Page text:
Tag Archives: back-up

The “accordian effect” and “shockwave traffic jams”

The in basket: Dustin Butler of Port Orchard writes, “I’ve noticed over the years that the merge at the Bremerton treatment plant on Highway 3 doesn’t really cause the huge backups. The same is true coming onto the freeway from Navy Yard City too, now that the HOV lane is there.  The problem actually seems to start with people not speeding up again after the merge or slowing down well after the merge, possibly nervous when meeting with the other lane.
Recently, Dustin said, “I went through there during the normal (about 4 p.m.) rush hour. Since it was holiday, there was no back-up of cars merging, but well after we were in one lane, but before meeting up with the second lane, all the cars came to a complete stop then started creeping slowly not gaining speed until after meeting the other lane. That is just one example of seeing this hundreds of times in this area.
“In other areas (I can’t recall an exact area, but California I believe),” he said, “I have seen signs that say maintain speed or similar wording.  Is there any evidence these signs work and has the state considered trying something like this in this area?  The small cost of the experiment would save millions in waste even if it just worked a little.” he concluded.

I doubt that very many of those who pass through that area at weekday rush hour would agree that the merge doesn’t cause the backups, but I often see what Dustin describes slightly ahead at about Windy Point, when all the merging of Highway 3 and 304 traffic is complete.

I asked state officials if the highway pros have an explanation for the phenomenon there and other places where traffic regularly comes to a standstill for no reason that is apparent when one finally gets to the point where traffic starts moving freely again. I also ask about the practical impact of “Maintain Speed” signs.

The out basket: Steve Bennett, traffic operations engineer for the Olympic Region of state highways, replies, “I’m not sure if this applies to your question exactly, as I generally think of this happening on longer corridors, but there is something called the accordion effect that may explain this phenomenon.

“Basically, it occurs went traffic is heavy and for some reason a driver slows. This then sends a ripple of braking down the corridor, each driver, in turn, slowing slightly more than the driver ahead of him.  If the line is long enough or speeds slow enough, this can eventually get the trailing traffic to zero mph.”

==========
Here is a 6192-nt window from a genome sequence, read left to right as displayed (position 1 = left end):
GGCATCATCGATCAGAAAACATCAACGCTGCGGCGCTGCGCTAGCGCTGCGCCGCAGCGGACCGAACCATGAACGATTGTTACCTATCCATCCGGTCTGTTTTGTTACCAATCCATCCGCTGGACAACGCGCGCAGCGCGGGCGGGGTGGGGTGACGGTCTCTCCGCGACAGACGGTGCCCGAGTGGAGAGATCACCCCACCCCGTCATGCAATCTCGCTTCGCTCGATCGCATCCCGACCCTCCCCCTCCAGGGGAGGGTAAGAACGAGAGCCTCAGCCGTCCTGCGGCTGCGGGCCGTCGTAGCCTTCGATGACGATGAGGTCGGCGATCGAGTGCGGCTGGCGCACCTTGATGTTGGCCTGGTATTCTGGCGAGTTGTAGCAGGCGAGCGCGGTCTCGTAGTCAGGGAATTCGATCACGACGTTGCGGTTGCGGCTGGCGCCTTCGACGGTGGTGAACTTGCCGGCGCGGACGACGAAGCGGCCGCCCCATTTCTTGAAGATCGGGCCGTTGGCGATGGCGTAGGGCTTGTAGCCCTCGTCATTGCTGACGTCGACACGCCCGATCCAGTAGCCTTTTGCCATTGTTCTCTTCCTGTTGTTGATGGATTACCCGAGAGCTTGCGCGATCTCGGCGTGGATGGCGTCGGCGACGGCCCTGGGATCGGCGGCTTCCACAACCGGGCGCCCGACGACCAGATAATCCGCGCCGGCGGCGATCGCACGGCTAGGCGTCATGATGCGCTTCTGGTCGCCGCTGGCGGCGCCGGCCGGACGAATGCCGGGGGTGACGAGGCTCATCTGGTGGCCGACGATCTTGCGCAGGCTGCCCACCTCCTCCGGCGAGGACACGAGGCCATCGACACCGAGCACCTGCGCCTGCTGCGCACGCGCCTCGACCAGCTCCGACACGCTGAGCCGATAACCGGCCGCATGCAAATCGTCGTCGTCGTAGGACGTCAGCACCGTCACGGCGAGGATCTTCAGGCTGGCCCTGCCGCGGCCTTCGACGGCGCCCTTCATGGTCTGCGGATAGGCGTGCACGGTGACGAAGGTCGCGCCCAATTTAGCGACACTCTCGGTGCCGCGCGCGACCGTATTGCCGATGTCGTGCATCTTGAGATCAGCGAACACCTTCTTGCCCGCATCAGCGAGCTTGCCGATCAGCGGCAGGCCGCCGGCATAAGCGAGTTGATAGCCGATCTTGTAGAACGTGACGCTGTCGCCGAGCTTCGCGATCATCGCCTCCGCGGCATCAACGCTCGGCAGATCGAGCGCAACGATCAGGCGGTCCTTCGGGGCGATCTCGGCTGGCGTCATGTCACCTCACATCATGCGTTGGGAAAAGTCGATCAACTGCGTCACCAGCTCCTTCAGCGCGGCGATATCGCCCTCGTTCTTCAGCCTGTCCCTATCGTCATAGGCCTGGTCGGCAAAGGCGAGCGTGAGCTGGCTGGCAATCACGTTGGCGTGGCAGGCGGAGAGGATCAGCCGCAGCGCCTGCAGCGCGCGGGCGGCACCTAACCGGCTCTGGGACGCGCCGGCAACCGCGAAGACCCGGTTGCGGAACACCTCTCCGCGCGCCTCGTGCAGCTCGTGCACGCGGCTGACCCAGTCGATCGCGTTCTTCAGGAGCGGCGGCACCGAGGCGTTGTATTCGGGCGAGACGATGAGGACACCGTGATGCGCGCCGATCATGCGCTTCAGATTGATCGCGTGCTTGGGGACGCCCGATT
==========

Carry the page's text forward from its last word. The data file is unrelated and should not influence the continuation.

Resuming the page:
Steve referred us to a New York Times article about “shockwave traffic jams” that can be seen at


It includes a video of a Japanese experiment that created  a shockwave jam in which a vehicle slowing creates a shockwave behind it that grows until traffic is barely moving  at all. The test in the video involved a whole bunch of cars traveling in a circle at 30 miles per hour until something caused the cars to bunch up and slow. Check it out.

As for “Maintain Speed” signs, Steve says, ‘No, there is no evidence that these types of signs have any effect on traffic.  Drivers tend to drive the speed they feel comfortable going and will not modify their behavior because a sign tells them to do so.”

Ferry traffic in Kingston needs to use holding lane

The out basket: Cliff Durant wrote on Aug. 12 to say, “I was at the parts house in Kingston this evening. When I attempted to leave, the ferry traffic was backed up through town and as far as I could see out of town.

“The big problem was that no one would use the ferry holding lane,” Cliff said, “therefore stopping all traffic into town. I waited at least 20 minutes when I finally persuaded a driver to back up enough so I could get into the two-way left-turn lane and get where I wanted to go. There were times when cars were trying to go both ways in the two-way left-turn lane.

“Since the use of tally slips, people quit using the holding lane in town,” he said, “and when it backs up out of town they don’t use it there either. I called (9-1-1) and reported it and was told that is just the way it is when the ferry traffic backs up. I said someone needs to direct the traffic into the holding lane and was told there wasn’t anyone available.

“This happens quite often,” he said, “and doesn’t need to if the ferry (traffic) would just use the holding lane. Maybe signs advising the use of the holding lane would help.”

The out basket: The State Patrol manages traffic around the ferry terminals, so I asked its local spokeswoman, Trooper Krista Hedstrom about this.

“This does occur from time to time when the boat off-loads and the traffic lights stop traffic in both directions,” she said. “That will cause some gridlock. During the evening rush hour (during the summer only) there can be a 5-10 minute back-up, which is self-correcting when the boat loads.

“The problem is there is a mixture of commuters and leisure travelers that have absolutely no clue what to do regardless of our direction,” she said. “WSP does routinely direct traffic when it causes a back-up, however this issue typically corrects itself once the boat loads.  It usually takes more time directing everyone onto the shoulder than just allowing the traffic jam to self-correct itself.”